- Activist Praxis Meets Project-Based Learning: A Case Study of Student Involvement at the Chicago Feminist Film Festival
Introduction: Chicago Feminist Film Festival Background
born in 2016, the Chicago Feminist Film Festival (CFFF) was created out of a desire to showcase films created by and about women and gender-nonbinary people while fostering an inclusive space for dialogue around stories being told onscreen. The closure of the Women in the Director’s Chair film festival in Chicago in the mid-2000s left a programming gap in the city, and while the CFFF has not entirely filled that gap (Women in the Director’s Chair was a larger and better-resourced festival), the CFFF has provided another opportunity for under-represented filmmakers to screen their work in a supportive festival environment. The CFFF features primarily short films from around the globe created by people underrepresented in media fields (particularly women, people of color, and queer or transgender folks) or, as our mission statement says, films that aim to address issues of gender, sexuality, race, and other forms of inequality often missing from mainstream media (“About”). In our mission statement, we claim, “[A]rt plays a vital role in bringing people together and encouraging them to think deeply about issues of equality and social justice” (“Chicago Feminist Film Festival”). However, the CFFF seeks to connect makers not only with their audiences but also with one another. Contacts made at the festival are between audiences and content but also between makers and potential collaborators or employment opportunities to affect real industry change.
The CFFF falls into Mark Peranson’s category of “audience festival” since it exists primarily for audiences rather than for the film industry (27). The CFFF, an entirely free three-day event, features mostly short films, submitted by filmmakers through submission platforms, interspersed with several features solicited through distributors. However, the CFFF includes consciousness raising (in both audiences and the industry) as one of its goals, so the festival is not as focused on pleasing audiences as many “audience festivals” proper might be (like best-of international film festivals). The CFFF is also somewhat out of step historically with film festival developments in that it was created well after the second period of film festival circuit developments, the 1960s–80s, wherein most agenda-oriented festivals began (Loist 58). However, Patricia White notes, “Festivals established and programmed [End Page 67] around identity and community . . . rarely function as launches for feature film releases,” and “their influence lies in the culture and community, not in the film world” (77). This places the CFFF in something of an activist-audience hybrid position, since it aims to build audience awareness as well as industry connections for participating filmmakers—both of which have been influenced by larger cultural structures, such as patriarchy.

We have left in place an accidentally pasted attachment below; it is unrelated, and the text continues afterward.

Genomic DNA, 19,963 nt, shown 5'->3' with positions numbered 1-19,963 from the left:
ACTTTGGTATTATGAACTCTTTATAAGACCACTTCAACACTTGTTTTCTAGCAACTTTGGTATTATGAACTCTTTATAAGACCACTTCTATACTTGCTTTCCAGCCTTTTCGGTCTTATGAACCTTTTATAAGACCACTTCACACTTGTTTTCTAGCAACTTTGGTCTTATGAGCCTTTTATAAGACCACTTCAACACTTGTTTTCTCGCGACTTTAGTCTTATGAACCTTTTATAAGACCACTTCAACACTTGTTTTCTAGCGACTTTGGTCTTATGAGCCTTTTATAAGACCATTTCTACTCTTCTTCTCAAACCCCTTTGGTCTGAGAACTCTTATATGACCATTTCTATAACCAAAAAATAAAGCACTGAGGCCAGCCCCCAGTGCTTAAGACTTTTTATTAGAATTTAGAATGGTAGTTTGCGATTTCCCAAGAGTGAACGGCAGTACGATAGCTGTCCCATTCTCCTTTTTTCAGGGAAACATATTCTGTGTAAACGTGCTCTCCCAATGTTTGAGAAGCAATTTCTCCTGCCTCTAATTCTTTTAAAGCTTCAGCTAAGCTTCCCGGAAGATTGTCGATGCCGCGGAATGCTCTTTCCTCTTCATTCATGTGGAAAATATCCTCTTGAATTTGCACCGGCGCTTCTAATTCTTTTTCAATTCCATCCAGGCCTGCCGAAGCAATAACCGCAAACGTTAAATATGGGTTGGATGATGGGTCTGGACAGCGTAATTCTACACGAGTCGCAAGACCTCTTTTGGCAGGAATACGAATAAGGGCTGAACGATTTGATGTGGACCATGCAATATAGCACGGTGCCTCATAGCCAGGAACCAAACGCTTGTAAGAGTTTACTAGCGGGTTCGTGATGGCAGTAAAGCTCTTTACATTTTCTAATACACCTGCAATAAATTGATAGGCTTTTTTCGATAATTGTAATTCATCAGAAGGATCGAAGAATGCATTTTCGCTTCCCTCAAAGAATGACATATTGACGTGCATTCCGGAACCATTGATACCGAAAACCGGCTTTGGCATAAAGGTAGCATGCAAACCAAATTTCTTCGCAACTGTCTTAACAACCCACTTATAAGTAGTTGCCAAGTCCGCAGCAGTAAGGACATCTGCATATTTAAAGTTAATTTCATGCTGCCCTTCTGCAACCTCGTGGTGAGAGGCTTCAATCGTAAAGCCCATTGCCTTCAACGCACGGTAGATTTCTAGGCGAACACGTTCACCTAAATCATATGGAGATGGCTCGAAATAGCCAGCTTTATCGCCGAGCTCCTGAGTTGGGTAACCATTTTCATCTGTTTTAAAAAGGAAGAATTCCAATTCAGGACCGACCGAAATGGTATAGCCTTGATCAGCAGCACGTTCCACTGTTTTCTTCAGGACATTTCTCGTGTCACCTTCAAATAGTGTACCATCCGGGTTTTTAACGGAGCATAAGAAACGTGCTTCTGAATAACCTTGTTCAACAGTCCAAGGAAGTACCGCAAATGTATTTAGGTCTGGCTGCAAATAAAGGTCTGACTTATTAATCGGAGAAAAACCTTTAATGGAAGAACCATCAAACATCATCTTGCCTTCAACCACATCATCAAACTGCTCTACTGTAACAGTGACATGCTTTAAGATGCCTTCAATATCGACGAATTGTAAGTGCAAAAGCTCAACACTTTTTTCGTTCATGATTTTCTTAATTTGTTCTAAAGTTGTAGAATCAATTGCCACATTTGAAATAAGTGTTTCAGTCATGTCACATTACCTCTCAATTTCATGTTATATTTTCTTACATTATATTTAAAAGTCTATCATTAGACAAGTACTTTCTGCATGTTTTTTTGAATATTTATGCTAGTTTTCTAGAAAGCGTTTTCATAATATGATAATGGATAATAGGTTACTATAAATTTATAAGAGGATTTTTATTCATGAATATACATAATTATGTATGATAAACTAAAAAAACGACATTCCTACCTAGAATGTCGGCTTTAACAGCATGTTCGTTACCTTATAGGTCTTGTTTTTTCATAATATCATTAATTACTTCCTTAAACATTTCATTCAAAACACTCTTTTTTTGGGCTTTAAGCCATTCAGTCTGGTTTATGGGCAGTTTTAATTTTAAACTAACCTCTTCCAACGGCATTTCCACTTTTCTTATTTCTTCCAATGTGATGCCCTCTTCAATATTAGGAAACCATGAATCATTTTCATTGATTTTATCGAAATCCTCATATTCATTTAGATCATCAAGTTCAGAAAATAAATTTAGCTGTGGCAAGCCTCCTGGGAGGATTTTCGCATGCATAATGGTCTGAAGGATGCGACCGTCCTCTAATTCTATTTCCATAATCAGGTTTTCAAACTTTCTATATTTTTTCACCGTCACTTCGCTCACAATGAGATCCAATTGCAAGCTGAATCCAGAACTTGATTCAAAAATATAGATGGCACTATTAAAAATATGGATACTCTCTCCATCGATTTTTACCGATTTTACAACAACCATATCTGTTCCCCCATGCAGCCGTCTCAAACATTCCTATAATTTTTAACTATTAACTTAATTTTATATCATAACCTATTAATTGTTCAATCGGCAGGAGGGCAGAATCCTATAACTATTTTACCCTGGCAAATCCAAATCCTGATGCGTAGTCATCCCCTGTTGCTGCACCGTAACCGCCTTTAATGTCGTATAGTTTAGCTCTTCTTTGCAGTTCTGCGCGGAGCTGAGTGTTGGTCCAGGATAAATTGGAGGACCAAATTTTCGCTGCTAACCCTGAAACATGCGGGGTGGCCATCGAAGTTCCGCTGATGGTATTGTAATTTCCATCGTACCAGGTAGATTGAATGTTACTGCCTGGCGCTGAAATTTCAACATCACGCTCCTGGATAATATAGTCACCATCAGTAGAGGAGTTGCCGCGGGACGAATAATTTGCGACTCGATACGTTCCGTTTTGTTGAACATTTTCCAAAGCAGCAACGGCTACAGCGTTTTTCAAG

The goal of the CFFF is to address the patriarchal imperatives and misogyny embedded within the film industry as well as to present a range of feminist content that is otherwise underrepresented in the mainstream film industry. Intersectionality is at the heart of this goal, including student involvement in the festival both in and out of the classroom. As Sumi Cho, Kimberlé Crenshaw, and Leslie McCall write, intersectionality is “a gathering place for open-ended investigations of the overlapping and conflicting dynamics of race, gender, class, sexuality, nation, and other inequalities” (788) and “conceiving of categories not as distinct but as always permeated by other categories, fluid and changing, always in the process of creating and being created by dynamics of power” (795). Following the work of Dean Spade, Cho et al. argue that intersectionality does not mean “dismantling identities or categories themselves, but, rather, dismantling structures that selectively impose vulnerability upon certain bodies” (803). This means highlighting films primarily by and about women and gender-nonbinary people, members of the LGBTQ+ community, and people of color. This also means integrating students into every aspect of festival programming, planning, and facilitation, as a means of enacting feminist practice through the film festival, and including students in project-based service learning, where they acquire the soft skills so coveted by future employers while engaging in feminist practice.